Author(s): Shibata S, Nagase M, Yoshida S, Kawachi H, Fujita T
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Abstract Accumulating evidence suggests that mineralocorticoid receptor blockade effectively reduces proteinuria in hypertensive patients. However, the mechanism of the antiproteinuric effect remains elusive. In this study, we investigated the effects of aldosterone on podocyte, a key player of the glomerular filtration barrier. Uninephrectomized rats were continuously infused with aldosterone and fed a high-salt diet. Aldosterone induced proteinuria progressively, associated with blood pressure elevation. Notably, gene expressions of podocyte-associated molecules nephrin and podocin were markedly decreased in aldosterone-infused rats at 2 weeks, with a gradual decrease thereafter. Immunohistochemical studies and electron microscopy confirmed the podocyte damage. Podocyte injury was accompanied by renal reduced nicotinamide-adenine dinucleotide phosphate oxidase activation, increased oxidative stress, and enhanced expression of aldosterone effector kinase Sgk1. Treatment with eplerenone, a selective aldosterone receptor blocker, almost completely prevented podocyte damage and proteinuria, with normalization of elevated reduced nicotinamide-adenine dinucleotide phosphate oxidase activity. In addition, proteinuria, podocyte damage, and Sgk1 upregulation were significantly alleviated by tempol, a membrane-permeable superoxide dismutase, suggesting the pathogenic role of oxidative stress. Although hydralazine treatment almost normalized blood pressure, it failed to improve proteinuria and podocyte damage. In cultured podocytes with consistent expression of mineralocorticoid receptor, aldosterone stimulated membrane translocation of reduced nicotinamide-adenine dinucleotide phosphate oxidase cytosolic components and oxidative stress generation in podocytes. Furthermore, aldosterone enhanced the expression of Sgk1, which was inhibited by mineralocorticoid receptor antagonist and tempol. In conclusion, podocytes are injured at the early stage in aldosterone-infused rats, resulting in the occurrence of proteinuria. Aldosterone can directly modulate podocyte function, possibly through the induction of oxidative stress and Sgk1.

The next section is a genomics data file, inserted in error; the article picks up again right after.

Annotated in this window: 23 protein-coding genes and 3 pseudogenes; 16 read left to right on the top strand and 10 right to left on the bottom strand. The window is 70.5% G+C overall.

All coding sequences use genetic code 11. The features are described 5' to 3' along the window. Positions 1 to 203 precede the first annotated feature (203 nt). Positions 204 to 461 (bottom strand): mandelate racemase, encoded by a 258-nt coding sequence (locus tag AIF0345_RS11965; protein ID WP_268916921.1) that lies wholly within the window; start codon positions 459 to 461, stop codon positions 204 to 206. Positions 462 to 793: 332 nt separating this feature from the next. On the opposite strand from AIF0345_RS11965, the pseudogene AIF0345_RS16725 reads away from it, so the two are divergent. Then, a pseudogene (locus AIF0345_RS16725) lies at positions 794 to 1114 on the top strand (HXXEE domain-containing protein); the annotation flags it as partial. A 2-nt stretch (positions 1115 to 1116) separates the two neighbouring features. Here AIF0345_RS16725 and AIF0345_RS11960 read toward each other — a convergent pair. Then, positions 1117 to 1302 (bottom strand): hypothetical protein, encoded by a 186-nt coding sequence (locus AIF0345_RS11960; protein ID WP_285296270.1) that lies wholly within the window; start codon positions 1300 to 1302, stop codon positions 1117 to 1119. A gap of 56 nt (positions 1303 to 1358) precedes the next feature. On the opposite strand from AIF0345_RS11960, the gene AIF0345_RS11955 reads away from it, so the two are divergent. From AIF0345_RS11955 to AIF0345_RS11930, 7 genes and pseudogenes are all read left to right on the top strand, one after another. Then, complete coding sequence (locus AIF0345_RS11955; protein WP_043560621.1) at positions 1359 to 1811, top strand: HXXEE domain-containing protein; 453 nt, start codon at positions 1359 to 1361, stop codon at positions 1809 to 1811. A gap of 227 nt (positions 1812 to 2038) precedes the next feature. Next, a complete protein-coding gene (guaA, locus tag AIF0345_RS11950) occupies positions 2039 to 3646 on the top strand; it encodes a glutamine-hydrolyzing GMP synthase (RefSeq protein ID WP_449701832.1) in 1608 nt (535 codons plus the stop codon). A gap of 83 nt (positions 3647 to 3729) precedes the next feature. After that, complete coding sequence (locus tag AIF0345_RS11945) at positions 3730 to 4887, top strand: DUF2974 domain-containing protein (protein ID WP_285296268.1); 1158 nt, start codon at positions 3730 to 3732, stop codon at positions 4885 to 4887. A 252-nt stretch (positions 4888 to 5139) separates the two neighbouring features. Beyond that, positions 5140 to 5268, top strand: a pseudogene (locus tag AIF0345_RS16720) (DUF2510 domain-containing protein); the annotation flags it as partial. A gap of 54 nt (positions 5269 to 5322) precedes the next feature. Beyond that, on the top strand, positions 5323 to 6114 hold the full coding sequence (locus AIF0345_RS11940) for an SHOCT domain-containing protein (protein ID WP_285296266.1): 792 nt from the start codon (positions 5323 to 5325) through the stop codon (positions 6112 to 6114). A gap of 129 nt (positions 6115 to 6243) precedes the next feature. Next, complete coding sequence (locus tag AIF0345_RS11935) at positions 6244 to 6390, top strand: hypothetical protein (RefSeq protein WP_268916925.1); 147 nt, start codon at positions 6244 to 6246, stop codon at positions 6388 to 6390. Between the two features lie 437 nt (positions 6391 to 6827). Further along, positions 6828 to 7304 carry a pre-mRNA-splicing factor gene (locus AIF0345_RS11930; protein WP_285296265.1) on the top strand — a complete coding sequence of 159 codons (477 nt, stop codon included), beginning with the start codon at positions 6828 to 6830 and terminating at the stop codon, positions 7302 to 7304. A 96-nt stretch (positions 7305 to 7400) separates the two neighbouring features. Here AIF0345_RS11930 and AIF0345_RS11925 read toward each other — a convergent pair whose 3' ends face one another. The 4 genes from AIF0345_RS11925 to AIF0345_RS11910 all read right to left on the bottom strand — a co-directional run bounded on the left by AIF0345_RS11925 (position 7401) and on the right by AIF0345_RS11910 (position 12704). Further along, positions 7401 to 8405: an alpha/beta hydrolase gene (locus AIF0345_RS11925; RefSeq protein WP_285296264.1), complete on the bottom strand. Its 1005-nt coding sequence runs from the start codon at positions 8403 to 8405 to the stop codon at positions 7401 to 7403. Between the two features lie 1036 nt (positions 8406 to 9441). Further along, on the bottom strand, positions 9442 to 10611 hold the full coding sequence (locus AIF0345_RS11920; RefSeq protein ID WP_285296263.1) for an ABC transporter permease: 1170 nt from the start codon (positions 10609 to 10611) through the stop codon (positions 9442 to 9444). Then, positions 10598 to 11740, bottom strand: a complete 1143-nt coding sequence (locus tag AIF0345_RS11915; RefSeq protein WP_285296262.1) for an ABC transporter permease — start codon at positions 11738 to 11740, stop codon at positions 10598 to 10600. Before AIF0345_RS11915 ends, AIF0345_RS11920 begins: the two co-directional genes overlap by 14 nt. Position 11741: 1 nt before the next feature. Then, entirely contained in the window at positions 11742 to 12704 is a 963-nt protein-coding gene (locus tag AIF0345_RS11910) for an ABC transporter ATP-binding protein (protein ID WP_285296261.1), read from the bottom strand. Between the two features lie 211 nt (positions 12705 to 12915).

This article was published in Hypertension
and referenced in Journal of Pharmacogenomics & Pharmacoproteomics